Alexandra: I would say Saris, but it really depends on the region that you are in.
Me: Can you give me some useful words all the tourists or those recently moved there should know?
Thank You = Dakujem (sounds like - jakuwee-em with a soft D)
Please = Prosim (sounds like - Proseeem)
Hello = Ahoy
Me: What do people commonly eat for the different meals?
Alexandra: Breakfast we have some bread with ham and cheese. Lunch we eat our soup first and the second dish is meat with rice or potatoes and some salad. Dinner is typically a quick meal at home with your family.
Me: Can you buy alcohol from a store and how old do you have to be?
Alexandra: You have to be at least 18 years old, and you can buy it from any store.
Me: How do you tip?
Alexandra: There is typically a box for a tip, you can use that to tip as you like. If you do not tip, they do not get mad. At a restaurant, you just tip at the end.
Me: How do you know if the service at a restaurant is good?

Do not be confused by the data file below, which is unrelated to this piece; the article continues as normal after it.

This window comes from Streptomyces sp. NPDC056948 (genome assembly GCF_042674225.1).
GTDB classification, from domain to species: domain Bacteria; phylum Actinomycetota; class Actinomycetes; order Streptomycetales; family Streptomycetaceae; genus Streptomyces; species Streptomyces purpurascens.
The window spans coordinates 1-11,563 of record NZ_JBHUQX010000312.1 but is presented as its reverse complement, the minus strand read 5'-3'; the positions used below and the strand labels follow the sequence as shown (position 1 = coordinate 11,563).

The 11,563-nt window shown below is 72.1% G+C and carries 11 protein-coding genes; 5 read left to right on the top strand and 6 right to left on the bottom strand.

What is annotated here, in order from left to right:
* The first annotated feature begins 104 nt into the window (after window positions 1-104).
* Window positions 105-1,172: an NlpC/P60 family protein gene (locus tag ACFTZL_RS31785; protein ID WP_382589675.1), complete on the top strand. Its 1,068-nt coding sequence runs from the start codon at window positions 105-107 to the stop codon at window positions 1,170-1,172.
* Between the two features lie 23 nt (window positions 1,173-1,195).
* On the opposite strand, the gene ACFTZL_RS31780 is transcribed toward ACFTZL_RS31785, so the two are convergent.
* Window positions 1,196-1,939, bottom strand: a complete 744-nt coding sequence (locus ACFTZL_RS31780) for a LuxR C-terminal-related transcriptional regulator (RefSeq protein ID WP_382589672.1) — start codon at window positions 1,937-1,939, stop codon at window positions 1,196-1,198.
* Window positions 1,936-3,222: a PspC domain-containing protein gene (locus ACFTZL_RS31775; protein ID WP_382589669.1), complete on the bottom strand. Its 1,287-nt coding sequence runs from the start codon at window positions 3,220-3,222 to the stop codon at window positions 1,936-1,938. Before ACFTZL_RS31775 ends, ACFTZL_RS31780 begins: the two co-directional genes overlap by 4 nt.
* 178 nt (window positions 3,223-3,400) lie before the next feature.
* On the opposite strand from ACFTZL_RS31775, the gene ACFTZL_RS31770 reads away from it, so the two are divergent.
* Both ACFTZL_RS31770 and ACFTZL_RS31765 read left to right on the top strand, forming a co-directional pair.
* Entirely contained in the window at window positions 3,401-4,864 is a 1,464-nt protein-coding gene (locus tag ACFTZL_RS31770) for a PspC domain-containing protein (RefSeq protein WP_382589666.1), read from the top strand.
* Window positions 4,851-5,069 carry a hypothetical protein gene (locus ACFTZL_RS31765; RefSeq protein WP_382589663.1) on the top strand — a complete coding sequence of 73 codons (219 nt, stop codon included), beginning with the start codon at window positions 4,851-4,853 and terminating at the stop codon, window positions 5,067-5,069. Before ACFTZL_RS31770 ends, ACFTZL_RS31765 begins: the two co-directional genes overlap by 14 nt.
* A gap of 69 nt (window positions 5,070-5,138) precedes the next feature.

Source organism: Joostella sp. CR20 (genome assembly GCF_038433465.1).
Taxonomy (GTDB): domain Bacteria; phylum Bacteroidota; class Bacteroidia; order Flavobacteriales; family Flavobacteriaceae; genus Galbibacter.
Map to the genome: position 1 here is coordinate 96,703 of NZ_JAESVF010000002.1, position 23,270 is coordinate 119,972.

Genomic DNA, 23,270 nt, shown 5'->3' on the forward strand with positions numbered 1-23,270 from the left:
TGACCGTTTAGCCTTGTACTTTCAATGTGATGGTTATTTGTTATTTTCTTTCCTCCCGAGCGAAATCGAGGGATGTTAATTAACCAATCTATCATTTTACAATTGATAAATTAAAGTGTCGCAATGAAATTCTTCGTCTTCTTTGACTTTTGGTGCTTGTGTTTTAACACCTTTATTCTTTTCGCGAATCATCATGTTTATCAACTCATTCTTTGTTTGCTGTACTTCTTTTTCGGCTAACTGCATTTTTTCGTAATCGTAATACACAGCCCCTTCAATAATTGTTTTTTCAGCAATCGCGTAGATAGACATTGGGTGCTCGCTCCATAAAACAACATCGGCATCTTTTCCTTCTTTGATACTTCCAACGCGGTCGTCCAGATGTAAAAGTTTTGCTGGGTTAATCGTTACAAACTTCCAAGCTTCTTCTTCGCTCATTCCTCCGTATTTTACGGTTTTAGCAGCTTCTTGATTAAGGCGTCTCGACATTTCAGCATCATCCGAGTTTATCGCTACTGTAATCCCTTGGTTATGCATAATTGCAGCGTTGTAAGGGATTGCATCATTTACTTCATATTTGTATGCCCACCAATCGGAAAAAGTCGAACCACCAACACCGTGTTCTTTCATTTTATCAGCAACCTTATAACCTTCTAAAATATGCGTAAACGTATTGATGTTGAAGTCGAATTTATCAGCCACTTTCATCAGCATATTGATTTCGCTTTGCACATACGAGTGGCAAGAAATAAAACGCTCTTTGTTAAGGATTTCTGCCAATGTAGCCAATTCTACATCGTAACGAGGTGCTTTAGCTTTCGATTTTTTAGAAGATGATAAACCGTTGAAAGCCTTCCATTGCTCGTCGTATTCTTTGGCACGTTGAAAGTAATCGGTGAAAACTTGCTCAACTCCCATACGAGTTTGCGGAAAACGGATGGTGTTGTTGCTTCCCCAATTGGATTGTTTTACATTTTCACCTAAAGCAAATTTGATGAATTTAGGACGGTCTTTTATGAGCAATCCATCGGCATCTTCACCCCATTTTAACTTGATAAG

Alexandra: If it takes more than 30 minutes to get your meal, it is too much. If they cook it fresh, then it is ok for it to take more than 30 minutes because it is going to taste better.
Me: Do they charge for the table at a restaurant to just sit down?
Alexandra: No do they do not charge to sit at a table.
Me: What is the common language that menus are in?
Alexandra: In Slovakian, but you can just ask for an English Menu. They have both.
Me: What are the numbers you should call if you are in trouble?
Alexandra: 112 for the emergency operator, 155 for an ambulance, 158 for Police, and 150 for a firefighter.
School in Slovakia
Me: What are the school systems like here?
Alexandra: It is a Grade system. You have to go from 6 to 16 years old. Primary school is first and covers the first 9 years and is focused on all subjects. Then you can decide to go to gymnasium a more theoretical preparation for college. You can also go to a specialized school like electro-technical. You can be more practical for going straight to work then go to University.
Me: Does it cost anything to go to lower level schooling?
Alexandra: State school does not cost anything, neither does private school.
Me: How do you advance grades?
Alexandra: You must take small tests throughout the year, but at the end of the year you take an exam that is graded from one to five. If you have a four or a five then you can pass to the next grade.
Me: Do you have access to higher education? What is required to enter into higher education?